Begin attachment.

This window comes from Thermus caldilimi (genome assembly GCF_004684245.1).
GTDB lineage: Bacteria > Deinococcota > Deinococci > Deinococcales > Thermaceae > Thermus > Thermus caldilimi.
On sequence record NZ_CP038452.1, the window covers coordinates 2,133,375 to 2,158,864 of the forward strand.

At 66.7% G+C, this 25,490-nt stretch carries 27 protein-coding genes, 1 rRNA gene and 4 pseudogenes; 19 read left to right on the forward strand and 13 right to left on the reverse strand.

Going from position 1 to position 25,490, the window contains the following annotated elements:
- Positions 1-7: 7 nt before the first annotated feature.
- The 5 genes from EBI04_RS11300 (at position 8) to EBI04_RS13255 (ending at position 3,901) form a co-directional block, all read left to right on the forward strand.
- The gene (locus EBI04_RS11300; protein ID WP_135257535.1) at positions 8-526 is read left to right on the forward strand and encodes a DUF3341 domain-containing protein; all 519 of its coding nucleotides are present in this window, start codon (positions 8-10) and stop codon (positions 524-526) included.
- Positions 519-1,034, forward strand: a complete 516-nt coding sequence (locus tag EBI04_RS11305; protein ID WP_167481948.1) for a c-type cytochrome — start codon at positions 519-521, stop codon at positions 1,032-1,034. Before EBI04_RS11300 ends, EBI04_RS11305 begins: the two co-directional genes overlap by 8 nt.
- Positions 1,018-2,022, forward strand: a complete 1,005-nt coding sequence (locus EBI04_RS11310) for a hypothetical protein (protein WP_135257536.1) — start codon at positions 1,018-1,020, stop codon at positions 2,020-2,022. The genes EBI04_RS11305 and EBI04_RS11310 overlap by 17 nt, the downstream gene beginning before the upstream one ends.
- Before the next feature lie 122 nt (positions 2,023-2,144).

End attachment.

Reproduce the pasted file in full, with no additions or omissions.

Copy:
This window comes from Thermus caldilimi (genome assembly GCF_004684245.1).
GTDB lineage: Bacteria > Deinococcota > Deinococci > Deinococcales > Thermaceae > Thermus > Thermus caldilimi.
On sequence record NZ_CP038452.1, the window covers coordinates 2,133,375 to 2,158,864 of the forward strand.

At 66.7% G+C, this 25,490-nt stretch carries 27 protein-coding genes, 1 rRNA gene and 4 pseudogenes; 19 read left to right on the forward strand and 13 right to left on the reverse strand.

Going from position 1 to position 25,490, the window contains the following annotated elements:
- Positions 1-7: 7 nt before the first annotated feature.
- The 5 genes from EBI04_RS11300 (at position 8) to EBI04_RS13255 (ending at position 3,901) form a co-directional block, all read left to right on the forward strand.
- The gene (locus EBI04_RS11300; protein ID WP_135257535.1) at positions 8-526 is read left to right on the forward strand and encodes a DUF3341 domain-containing protein; all 519 of its coding nucleotides are present in this window, start codon (positions 8-10) and stop codon (positions 524-526) included.
- Positions 519-1,034, forward strand: a complete 516-nt coding sequence (locus tag EBI04_RS11305; protein ID WP_167481948.1) for a c-type cytochrome — start codon at positions 519-521, stop codon at positions 1,032-1,034. Before EBI04_RS11300 ends, EBI04_RS11305 begins: the two co-directional genes overlap by 8 nt.
- Positions 1,018-2,022, forward strand: a complete 1,005-nt coding sequence (locus EBI04_RS11310) for a hypothetical protein (protein WP_135257536.1) — start codon at positions 1,018-1,020, stop codon at positions 2,020-2,022. The genes EBI04_RS11305 and EBI04_RS11310 overlap by 17 nt, the downstream gene beginning before the upstream one ends.
- Before the next feature lie 122 nt (positions 2,023-2,144).